Witness as Study: The Difficult Inheritance of Testimony
Geoffrey Hartman notes “there is no lack of serious attention to the Shoah; after a slow start, after a stunned reaction, historians, philosophers, psychoanalysts, and artists have entered what has been characterized as a period of obsession” (1996, 1). What is not at issue—at least in the midterm—is whether or not the Shoah will be forgotten. However, what is very much a practical and urgent concern, a matter of considerable debate and controversy, is how and what of the Shoah will be remembered through contemporary practices of Holocaust history, memorialization, and education. No doubt it would be best if this question remained interminably current. If one takes seriously Walter Benjamin’s (1969, 255) warning that each generation must beware the conformism that is about to overwhelm its traditions,1 one must persist in reopening the question of how one is to face the historical period known as the Holocaust. It is the necessity of this persistence that animates the memory work put forth in this chapter. Without pretense that Holocaust remembrance could or should be reduced to fixed terms and methods,we address what it might mean to renew practices of public remembrance of the Shoah. This renewal takes place in the recognition of the human need for hope and the obligation not just to learn about the past, but to learn from attempts to face the traces of lives lived in times and places other than one’s own.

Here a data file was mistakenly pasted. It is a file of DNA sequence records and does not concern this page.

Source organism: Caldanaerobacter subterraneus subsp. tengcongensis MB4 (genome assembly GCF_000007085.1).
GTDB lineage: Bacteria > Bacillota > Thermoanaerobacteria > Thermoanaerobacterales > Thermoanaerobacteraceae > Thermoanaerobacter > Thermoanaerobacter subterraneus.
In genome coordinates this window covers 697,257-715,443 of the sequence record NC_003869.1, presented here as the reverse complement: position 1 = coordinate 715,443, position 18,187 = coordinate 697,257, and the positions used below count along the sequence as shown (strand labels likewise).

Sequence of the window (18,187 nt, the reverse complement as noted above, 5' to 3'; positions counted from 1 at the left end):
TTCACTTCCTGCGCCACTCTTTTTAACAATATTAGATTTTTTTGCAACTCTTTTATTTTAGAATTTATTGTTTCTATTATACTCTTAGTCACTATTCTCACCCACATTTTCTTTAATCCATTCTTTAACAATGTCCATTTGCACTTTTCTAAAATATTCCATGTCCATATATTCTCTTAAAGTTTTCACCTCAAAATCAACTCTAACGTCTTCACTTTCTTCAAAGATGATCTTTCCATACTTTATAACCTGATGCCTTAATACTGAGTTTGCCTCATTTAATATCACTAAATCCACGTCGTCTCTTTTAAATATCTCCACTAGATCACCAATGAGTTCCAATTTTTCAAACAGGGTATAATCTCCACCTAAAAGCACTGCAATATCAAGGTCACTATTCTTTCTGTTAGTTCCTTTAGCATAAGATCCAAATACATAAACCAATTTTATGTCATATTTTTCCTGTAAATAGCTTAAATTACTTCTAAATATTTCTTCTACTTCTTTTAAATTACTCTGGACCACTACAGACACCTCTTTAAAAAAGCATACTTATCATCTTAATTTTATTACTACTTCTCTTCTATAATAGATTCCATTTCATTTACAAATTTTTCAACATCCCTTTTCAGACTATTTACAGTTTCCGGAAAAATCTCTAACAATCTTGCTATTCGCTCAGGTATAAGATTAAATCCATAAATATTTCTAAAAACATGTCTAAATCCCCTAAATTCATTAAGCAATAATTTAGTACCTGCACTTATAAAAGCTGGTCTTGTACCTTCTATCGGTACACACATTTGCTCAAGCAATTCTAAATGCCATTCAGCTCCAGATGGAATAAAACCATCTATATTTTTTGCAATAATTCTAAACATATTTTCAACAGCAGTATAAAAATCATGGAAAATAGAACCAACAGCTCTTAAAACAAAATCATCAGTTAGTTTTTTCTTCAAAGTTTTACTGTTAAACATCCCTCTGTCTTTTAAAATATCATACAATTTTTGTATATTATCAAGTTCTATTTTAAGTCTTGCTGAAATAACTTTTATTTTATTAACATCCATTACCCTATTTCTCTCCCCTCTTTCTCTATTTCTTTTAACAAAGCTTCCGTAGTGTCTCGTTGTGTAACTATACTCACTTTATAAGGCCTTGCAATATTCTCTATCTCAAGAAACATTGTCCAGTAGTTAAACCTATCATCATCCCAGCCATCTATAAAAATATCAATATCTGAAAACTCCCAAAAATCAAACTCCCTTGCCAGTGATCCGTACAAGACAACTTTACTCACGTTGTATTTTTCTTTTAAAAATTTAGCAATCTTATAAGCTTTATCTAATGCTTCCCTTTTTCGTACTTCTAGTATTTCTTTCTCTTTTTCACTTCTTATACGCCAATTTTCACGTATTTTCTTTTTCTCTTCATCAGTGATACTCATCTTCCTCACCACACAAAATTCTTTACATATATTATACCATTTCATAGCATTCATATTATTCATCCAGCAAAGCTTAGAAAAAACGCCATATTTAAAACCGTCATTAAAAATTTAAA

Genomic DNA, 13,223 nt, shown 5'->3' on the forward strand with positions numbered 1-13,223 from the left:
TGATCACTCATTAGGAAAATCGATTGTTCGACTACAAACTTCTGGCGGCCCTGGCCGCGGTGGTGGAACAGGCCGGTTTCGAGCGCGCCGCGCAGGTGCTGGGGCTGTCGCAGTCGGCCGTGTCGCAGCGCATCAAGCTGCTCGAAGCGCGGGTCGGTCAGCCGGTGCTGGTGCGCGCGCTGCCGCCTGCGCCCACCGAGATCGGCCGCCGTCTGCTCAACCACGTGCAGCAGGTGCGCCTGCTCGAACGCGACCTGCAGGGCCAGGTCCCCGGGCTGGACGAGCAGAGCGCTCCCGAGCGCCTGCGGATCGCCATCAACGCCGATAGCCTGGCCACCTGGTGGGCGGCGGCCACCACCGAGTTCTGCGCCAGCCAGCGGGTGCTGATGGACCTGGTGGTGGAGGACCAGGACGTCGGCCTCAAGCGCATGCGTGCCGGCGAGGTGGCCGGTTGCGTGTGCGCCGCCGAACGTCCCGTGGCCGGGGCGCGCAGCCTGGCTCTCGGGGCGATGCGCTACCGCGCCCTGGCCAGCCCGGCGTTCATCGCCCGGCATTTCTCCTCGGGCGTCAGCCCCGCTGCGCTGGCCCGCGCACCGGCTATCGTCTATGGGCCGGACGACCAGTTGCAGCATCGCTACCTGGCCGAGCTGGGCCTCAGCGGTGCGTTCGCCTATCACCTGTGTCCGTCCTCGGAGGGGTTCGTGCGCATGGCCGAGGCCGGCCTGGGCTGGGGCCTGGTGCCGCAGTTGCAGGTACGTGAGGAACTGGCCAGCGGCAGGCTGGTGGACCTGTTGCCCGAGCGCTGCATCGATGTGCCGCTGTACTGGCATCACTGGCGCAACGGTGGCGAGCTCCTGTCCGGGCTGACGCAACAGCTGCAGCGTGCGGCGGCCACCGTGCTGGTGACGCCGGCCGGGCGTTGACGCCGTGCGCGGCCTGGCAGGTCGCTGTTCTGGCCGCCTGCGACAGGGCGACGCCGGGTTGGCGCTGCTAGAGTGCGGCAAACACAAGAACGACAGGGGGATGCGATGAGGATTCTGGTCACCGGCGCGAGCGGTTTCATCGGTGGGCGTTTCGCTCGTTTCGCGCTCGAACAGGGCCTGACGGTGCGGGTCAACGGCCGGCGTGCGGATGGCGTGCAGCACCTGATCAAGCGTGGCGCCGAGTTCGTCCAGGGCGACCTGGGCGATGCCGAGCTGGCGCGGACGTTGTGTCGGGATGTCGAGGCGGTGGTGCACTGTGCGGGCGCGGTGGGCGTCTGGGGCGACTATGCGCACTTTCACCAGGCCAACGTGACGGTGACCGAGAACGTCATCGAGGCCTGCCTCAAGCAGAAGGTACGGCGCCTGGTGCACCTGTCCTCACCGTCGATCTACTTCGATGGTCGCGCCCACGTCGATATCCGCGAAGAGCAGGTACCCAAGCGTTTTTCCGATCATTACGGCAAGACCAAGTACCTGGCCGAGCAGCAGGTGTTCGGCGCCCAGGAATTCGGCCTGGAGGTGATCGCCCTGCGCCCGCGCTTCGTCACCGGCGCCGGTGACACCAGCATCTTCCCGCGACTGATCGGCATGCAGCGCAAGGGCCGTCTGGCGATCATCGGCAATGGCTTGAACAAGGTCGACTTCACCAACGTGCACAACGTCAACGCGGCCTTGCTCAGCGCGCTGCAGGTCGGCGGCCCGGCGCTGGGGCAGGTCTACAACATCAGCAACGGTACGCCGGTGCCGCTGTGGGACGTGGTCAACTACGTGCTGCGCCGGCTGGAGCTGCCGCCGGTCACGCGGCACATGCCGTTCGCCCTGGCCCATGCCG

KeywordsHistorical Consciousness Terrible Thing Public Remembrance Holocaust Remembrance Ghetto Resident
Unable to display preview. Download preview PDF.